By Taki Theodoracopulos Chronicles
Such was my pro-Israel ardor back in 1967, I actually put my name down as a volunteer soldier in the Six-Day War. I was living in Paris, and I was asked by the recruiter if I were Jewish. When I answered in the negative, he jumped up and shook my hand. As everyone knows, my services were not needed that June 54 years ago; the war was over before I finished considering which Parisian girl I would invite to watch me gallantly defend Israel’s right to exist.
Two years later, I was in Jordan covering the aftermath of that famous victory as a freelance photographer for Newsweek and Paris Match, and what I saw made me ashamed to have ever contemplated fighting for Israel. I had been shown around the refugee camps by Faris Glubb, son of Sir John Glubb—or Glubb Pasha, as the Arabs called him. Sir John was the British general who created and headed the Arab Legion when it fought for Arab independence from the Turks during World War I. Faris clued me in to what had been happening since 1948, when Israel expelled the Palestinians and created its modern state. These 700,000 exiles were living in outdoor camps in dire conditions and had been there since 1948. After the 1967 war, hundreds of thousands were added, and the number has grown exponentially ever since.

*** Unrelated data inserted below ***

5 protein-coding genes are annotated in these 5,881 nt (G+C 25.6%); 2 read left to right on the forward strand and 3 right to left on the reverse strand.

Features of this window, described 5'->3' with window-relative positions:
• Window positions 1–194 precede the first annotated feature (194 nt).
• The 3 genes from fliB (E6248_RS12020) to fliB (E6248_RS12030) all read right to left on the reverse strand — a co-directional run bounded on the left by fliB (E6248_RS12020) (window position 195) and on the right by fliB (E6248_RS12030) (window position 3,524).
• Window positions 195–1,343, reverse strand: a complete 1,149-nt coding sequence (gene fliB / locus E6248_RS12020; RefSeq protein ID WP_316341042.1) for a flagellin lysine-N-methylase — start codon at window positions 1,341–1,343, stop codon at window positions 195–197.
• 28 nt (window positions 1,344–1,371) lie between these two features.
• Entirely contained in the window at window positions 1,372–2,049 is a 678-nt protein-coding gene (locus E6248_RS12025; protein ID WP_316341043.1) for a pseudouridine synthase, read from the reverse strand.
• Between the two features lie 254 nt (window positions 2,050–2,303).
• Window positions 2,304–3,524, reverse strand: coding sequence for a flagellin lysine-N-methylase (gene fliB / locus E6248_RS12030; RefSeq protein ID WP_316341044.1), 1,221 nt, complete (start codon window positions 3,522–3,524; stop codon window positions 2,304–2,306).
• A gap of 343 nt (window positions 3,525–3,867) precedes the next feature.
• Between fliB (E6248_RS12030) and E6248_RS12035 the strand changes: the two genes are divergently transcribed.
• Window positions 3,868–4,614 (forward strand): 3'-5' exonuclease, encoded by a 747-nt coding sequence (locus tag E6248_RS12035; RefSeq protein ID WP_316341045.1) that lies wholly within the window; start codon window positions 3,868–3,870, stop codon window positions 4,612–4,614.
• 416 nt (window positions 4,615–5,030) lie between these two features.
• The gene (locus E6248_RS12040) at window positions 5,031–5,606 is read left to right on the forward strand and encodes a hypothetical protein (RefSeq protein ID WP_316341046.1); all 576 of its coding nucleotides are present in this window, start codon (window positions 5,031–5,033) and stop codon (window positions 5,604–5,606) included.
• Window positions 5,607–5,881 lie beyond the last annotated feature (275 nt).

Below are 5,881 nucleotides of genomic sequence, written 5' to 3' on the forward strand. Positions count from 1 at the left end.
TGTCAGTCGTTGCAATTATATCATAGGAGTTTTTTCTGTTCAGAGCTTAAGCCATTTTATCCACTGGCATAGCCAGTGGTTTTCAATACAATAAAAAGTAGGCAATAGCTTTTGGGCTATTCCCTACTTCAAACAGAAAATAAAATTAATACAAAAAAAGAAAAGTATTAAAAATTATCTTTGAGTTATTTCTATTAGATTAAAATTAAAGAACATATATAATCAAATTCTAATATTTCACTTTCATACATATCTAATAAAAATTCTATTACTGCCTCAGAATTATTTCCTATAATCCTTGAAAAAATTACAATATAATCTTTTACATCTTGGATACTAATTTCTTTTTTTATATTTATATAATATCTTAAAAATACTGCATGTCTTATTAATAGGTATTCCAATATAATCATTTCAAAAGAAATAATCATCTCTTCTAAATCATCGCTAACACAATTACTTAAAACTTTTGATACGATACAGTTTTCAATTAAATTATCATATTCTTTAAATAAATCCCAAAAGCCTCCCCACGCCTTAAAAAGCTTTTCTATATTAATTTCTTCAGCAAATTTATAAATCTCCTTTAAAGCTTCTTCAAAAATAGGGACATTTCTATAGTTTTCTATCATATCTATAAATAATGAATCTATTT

I covered the Yom Kippur War of 1973 from the Israeli side, and witnessed the Syrian and Egyptian armies giving a good account of themselves during the first week. The Egyptians used wire-guided, hand-carried missiles to attack Israeli armor in the Sinai, while Syrian tanks brought the Israeli armor to a standstill in the Golan.
Categories: Anti-Imperialism/Foreign Policy